Monday night, he continued to answer questions in writing from his hospital bed.

"He can say about one word at a time," Miller said.


Officials said the 19-year-old's answers led them to believe he and his brother were motivated by a radical brand of Islam without major terror connections and acted alone in last week's attack.

"His account so far is that this was driven by his brother. It was mostly done online in terms of radicalization, finding instructions and so forth and that there is no international terrorism organization or 'Mr. Big' behind them," Miller said.

WEB EXTRA: Read The Complaint Against Tsarnaev (.pdf)

Tsarnaev was charged Monday in his hospital room. His brother, Tamerlan, 26, died Friday after a fierce gun battle with police.

Tsarnaev did not speak during Monday's proceeding, except to answer "no'' when he was asked if he could afford his own lawyer, according to the notes. He nodded when asked if he was able to answer some questions and whether he understood his rights.


The next step in the legal process against Tsarnaev is likely to be an indictment, in which federal prosecutors could add new charges.

State prosecutors have said they expect to charge Tsarnaev separately in the killing of a Massachusetts Institute of Technology police officer Sean Collier, who was shot in his cruiser Thursday night on the campus in Cambridge, CBS 2's Hazel Sanchez reported.

Officer Sean Collier
MIT Officer Sean Collier, killed by the Boston Marathon bombing suspects. (Credit: Collier Family)

The theory held by investigators looking to explain the shooting of Collier is that the suspects "were short one gun, that the older brother had a gun, they wanted to get a gun for the younger brother and the fastest and most efficient way they could think of doing it was a surprise attack on a cop to take his weapon and go," Miller said.

But the suspects weren't able to get the gun because Collier had a locking holster, Miller reported.

"There was apparently an attempt to yank it," Miller said, "And they couldn't get it and left."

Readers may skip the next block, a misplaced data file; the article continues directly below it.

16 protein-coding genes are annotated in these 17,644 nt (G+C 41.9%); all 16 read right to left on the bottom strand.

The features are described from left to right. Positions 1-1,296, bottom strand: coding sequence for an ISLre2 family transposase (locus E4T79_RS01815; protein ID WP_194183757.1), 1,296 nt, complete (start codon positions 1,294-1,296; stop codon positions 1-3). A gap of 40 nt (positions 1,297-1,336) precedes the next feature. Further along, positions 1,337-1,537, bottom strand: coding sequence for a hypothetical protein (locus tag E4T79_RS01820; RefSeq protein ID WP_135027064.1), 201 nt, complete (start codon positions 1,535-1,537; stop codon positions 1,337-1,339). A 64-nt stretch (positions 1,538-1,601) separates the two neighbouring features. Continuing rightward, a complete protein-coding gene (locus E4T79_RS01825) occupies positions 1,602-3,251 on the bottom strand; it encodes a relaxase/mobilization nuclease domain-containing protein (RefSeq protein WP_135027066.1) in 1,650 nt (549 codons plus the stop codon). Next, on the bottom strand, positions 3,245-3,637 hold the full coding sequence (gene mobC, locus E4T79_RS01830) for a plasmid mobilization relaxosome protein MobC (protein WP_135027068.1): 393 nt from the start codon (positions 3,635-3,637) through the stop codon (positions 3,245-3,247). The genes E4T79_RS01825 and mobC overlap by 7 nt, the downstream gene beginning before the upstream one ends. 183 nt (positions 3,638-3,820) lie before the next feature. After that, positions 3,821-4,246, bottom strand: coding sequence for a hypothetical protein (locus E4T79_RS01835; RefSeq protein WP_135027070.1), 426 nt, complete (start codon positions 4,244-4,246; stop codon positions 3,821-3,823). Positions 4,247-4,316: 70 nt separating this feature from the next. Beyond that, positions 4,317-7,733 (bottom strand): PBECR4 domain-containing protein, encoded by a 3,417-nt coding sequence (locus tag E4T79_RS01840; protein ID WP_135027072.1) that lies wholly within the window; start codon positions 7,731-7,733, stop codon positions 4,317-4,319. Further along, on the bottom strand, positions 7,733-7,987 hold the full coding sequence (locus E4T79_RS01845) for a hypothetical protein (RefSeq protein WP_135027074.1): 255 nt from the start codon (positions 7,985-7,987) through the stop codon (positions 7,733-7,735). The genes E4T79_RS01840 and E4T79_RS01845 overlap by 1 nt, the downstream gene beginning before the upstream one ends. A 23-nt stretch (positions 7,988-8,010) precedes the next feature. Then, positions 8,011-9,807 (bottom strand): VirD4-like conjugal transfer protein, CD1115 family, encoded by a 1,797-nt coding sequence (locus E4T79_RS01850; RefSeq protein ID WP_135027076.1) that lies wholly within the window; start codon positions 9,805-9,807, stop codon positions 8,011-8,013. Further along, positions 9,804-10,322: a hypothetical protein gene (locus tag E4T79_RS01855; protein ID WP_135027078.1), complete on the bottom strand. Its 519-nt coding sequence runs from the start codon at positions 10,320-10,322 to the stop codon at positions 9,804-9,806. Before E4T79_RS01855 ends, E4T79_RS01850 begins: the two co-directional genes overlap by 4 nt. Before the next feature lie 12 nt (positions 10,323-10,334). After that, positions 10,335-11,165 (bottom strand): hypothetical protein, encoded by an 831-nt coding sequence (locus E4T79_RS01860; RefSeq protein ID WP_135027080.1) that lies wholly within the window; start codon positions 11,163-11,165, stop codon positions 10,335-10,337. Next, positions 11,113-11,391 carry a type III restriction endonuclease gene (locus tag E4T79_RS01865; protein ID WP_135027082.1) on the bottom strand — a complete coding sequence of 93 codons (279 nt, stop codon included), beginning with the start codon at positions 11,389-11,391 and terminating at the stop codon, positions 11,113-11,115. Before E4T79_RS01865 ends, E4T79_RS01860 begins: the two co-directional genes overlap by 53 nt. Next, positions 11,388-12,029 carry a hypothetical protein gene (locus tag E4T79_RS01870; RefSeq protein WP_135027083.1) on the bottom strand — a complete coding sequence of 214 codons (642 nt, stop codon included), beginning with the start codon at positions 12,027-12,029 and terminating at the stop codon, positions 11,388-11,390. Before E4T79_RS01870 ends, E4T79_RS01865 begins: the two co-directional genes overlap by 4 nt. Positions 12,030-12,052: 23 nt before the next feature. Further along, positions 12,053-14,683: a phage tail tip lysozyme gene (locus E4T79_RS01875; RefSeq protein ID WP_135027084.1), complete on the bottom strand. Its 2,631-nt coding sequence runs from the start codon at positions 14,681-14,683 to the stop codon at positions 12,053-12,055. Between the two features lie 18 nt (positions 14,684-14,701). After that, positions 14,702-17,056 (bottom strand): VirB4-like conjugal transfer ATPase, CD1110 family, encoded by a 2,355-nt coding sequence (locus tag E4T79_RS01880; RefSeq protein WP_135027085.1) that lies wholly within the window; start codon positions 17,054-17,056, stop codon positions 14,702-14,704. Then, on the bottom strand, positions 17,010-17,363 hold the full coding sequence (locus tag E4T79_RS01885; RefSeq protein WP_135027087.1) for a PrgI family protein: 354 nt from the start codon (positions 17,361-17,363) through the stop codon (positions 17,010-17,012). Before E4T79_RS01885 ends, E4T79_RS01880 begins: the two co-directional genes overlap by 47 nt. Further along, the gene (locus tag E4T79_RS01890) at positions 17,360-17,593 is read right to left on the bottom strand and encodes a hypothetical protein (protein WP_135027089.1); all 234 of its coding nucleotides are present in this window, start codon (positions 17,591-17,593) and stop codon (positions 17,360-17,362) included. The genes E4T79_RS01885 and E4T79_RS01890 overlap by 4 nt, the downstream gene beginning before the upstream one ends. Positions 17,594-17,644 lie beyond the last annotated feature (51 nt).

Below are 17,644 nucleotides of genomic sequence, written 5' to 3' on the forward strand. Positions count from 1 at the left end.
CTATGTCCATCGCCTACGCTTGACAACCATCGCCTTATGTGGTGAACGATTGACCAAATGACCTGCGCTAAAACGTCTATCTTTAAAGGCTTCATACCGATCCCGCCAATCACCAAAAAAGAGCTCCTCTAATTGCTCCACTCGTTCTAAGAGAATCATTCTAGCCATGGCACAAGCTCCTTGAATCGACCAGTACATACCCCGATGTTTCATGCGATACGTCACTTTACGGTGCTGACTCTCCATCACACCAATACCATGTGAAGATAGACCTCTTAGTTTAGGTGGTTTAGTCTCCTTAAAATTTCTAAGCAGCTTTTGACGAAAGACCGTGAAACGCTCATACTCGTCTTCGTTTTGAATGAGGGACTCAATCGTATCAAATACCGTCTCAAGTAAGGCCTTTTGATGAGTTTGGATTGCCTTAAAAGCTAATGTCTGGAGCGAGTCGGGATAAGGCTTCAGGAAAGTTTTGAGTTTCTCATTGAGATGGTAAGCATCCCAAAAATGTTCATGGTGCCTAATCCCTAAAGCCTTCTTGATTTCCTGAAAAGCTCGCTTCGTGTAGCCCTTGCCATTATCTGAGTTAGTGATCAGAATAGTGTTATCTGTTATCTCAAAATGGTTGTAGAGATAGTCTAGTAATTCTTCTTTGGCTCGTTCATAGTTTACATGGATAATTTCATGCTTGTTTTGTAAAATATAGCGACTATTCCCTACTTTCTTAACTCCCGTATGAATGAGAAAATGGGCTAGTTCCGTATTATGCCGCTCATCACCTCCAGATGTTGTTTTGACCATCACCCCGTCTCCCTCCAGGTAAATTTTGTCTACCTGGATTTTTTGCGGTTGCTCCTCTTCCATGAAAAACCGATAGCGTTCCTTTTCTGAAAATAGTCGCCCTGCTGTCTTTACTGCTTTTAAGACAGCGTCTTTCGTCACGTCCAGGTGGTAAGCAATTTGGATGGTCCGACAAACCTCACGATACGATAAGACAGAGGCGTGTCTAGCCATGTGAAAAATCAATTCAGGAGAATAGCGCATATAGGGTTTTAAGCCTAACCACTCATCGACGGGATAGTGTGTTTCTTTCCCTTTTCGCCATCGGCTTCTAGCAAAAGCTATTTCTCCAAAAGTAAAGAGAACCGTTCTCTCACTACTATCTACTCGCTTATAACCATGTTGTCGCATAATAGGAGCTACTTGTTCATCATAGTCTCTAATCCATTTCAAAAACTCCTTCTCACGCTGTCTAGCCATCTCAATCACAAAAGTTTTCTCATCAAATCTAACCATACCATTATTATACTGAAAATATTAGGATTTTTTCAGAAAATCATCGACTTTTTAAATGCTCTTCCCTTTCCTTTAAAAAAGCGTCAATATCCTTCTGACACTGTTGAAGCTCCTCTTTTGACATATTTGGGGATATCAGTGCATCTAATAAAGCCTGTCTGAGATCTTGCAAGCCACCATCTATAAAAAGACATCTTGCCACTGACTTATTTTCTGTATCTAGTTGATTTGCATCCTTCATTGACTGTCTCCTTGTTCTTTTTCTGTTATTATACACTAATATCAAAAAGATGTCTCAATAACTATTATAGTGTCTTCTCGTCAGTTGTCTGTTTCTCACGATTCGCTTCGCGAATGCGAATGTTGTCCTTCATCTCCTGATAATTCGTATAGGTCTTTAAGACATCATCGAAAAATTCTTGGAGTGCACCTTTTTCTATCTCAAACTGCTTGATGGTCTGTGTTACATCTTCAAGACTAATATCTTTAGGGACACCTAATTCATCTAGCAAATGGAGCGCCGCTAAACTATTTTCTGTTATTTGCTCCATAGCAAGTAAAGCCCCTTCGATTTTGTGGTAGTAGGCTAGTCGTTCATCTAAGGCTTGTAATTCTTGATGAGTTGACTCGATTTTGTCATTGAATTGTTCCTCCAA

Police eventually found Dzhokhar Tsarnaev hiding in a boat in Watertown on Friday. He had apparent gunshot wounds to the head, neck, legs and hand, the FBI said in court papers.

The arresting Massachusetts Bay Transportation Authority SWAT team described how Tsarnaev was finally taken into custody.

"He looked weak, he was shaky, appeared to be losing consciousness," SWAT team member Jeff Campbell told Miller. "We waited to a point where as we were getting closer to him and both hands came up, we saw both hands were open, we bolted out in front of the shield at that point. It was the one chance we had and we wanted to end this for everybody."

David Henneberry, the owner of the boat, was the man who discovered the suspect. The boat, ironically, is named "Slip Away II."

"Then my eyes went to the other side of the engine box -- the engine box is in the middle," Henneberry said. "There was a body."

Henneberry refused to be called a hero for his discovery.

"If the people killed can some… from... then I'm at peace with it," he said tearfully.

Meanwhile, investigators have been probing the makeup of the bombs that were detonated at the Boston Marathon.

Investigators believe Tsarnaev's older brother might have used explosive material for the bombs from fireworks he purchased at a store in New Hampshire 10 weeks earlier. Megan Kerns was the clerk.

I just remember him asking, well first him having the accent. then him asking for the biggest, loudest stuff," Kerns said.

After Tsarnaev is indicted in the bombing, he will have an arraignment in federal court, when he will be asked to enter a plea. A probable cause hearing, at which prosecutors will spell out the basics of their case, was set for May 30.

Read More About The Boston Marathon Bombings:

(TM and © Copyright 2013 CBS Radio Inc. and its relevant subsidiaries. CBS RADIO and EYE Logo TM and Copyright 2013 CBS Broadcasting Inc. Used under license. All Rights Reserved. This material may not be published, broadcast, rewritten, or redistributed. The Associated Press contributed to this report.)